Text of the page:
20th anniversary of the death of Hu Yaobang commemorated in private, or on the web
Today's China owes him a great deal: he was the one who shifted China from Maoist ideology to economic reform. His calls for political reform generated great expectations and demonstrations, until the massacre in Tiananmen. In 2005, Hu Jintao seemed to want to rehabilitate him.

Beijing (AsiaNews) - No public ceremony was held to commemorate the 20th anniversary of the death of Hu Yaobang, the secretary of the Communist Party until 1987, who died on April 15, 1989. In 2005, an official commemoration was held, seeming to forecast a rehabilitation of his contribution to the country. Although books, television shows, and newspapers have remained silent, and most of the young people do not even know who he is, some websites have commemorated him as an enlightened politician and a reformer, whose teaching is valuable to today's China.

Hu Yaobang (1915 - 1989) was a veteran of the Long March, and a friend of Deng Xiaoping. Like him, during the Cultural Revolution he was branded twice as a "enemy of the people," and rehabilitated twice. After Mao died, he supported Deng against Mao's designated heir, Hua Guofeng, and was the main architect of economic reforms. During the 1980's, he worked to rehabilitate thousands of party members who had been unjustly marginalized and condemned during the Cultural Revolution, purifying Chinese society from ideological excesses, and also suggesting political openness and reforms. The hopes that he raised led many students to hold demonstrations in 1986, and call for greater democracy. Because of this, in 1987 Hu was removed from his position as secretary general of the Party.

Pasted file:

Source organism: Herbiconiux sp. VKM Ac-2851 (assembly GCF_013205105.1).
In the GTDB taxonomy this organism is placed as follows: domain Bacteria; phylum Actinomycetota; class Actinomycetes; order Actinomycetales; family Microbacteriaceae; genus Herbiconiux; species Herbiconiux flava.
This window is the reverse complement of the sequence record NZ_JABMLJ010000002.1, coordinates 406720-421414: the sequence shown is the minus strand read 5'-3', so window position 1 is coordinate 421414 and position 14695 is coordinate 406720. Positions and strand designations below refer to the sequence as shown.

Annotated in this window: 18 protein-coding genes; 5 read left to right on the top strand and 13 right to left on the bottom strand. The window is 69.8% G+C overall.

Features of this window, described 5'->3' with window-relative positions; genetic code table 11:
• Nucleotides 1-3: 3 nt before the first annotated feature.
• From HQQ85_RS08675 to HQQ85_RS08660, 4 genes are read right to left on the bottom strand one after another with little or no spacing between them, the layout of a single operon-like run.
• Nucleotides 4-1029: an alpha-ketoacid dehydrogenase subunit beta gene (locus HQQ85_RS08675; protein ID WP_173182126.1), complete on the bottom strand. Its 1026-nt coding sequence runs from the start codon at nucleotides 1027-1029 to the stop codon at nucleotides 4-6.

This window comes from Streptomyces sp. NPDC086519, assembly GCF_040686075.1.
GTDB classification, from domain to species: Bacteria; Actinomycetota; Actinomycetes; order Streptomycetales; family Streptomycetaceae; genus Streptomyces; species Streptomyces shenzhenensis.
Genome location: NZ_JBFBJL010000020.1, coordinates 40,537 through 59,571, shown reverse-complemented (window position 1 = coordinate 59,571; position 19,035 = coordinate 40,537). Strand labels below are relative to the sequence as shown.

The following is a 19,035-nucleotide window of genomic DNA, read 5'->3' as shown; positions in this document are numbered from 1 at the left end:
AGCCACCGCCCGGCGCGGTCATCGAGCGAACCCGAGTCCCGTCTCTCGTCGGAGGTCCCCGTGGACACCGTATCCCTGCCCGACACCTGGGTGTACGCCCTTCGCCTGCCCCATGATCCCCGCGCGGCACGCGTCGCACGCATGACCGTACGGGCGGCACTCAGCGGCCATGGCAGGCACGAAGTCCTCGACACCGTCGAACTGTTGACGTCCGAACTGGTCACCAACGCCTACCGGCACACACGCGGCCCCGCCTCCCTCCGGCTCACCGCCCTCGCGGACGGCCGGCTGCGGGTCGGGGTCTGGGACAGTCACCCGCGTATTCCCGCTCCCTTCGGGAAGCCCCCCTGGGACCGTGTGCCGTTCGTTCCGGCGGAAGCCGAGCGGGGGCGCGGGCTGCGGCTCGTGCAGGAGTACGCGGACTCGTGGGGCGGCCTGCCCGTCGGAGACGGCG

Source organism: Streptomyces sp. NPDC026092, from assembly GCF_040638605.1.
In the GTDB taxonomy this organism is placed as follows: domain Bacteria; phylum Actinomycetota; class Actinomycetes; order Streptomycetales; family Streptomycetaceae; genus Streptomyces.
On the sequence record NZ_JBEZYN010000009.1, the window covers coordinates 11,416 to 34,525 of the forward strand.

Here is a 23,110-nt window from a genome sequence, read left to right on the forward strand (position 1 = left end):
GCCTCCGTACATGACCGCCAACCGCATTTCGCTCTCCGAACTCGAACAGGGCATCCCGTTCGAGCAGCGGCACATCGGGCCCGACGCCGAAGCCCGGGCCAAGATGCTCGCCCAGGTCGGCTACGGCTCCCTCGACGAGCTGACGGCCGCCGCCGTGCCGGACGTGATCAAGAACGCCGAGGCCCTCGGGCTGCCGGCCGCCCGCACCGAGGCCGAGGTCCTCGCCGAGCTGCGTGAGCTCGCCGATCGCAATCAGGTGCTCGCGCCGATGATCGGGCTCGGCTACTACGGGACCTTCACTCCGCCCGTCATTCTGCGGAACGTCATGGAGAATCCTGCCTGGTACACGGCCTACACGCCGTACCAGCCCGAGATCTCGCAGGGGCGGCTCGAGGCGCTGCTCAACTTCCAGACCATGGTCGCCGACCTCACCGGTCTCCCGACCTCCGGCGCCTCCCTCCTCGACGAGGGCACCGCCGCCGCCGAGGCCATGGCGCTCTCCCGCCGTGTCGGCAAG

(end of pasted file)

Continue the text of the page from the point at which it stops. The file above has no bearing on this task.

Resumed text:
When he died in 1989, his funeral was the occasion for new student demonstrations, which then erupted into the large-scale demonstrations in Tiananmen Square, which ended with the massacre on June 4.

Although China owes a great deal to his openness, the connection between his liberal views and the young people of Tiananmen - judged as "counterrevolutionaries" - has led to silence about him on the part of Chinese officials. Still today, even on the internet China does not permit any direct access to Hu's thought, and search engines do not provide any results.

In 2005, with a ceremony in the Great Hall of the People, the Party remembered him for his work rehabilitating members who had been condemned during the Cultural Revolution, but remained silent about the reasons for his removal. Many observers, however, thought that this was a first step for the complete rehabilitation of his thought, which would also be followed by the rehabilitation of the Tiananmen movement. These expectations were also encouraged by a variety of signs given by President Hu Jintao, indicating that he intended to implement some political reforms in the Party, and in China.

But over all these years, nothing that was expected was implemented, and at the latest Party Congress last December, and at the National People's Assembly, there was no mention of political reforms, while unrest continues to increase in society because of injustice, inequity, and corruption.

According to the Hong Kong-based Information Centre for Human Rights and Democracy, yesterday Hu Yaobang's family commemorated the great statesman in Jiujiang (Jiangxi), where he is buried. Other than this, only a few websites set up any virtual memorial.

On Lifeall.com, a number of messages say that "a lot of Chinese people still miss you"; others says that they "miss your bold approach to reverse wronged cases, miss your down-to-earth, democratic style." One 27-year-old man who has emigrated abroad promises Hu Yaobang that he will "follow in your footprints and accomplish the mission you had pursued."

According to the South China Morning Post, last week in Beijing there was a private seminar on Hu Yaobang's thought.

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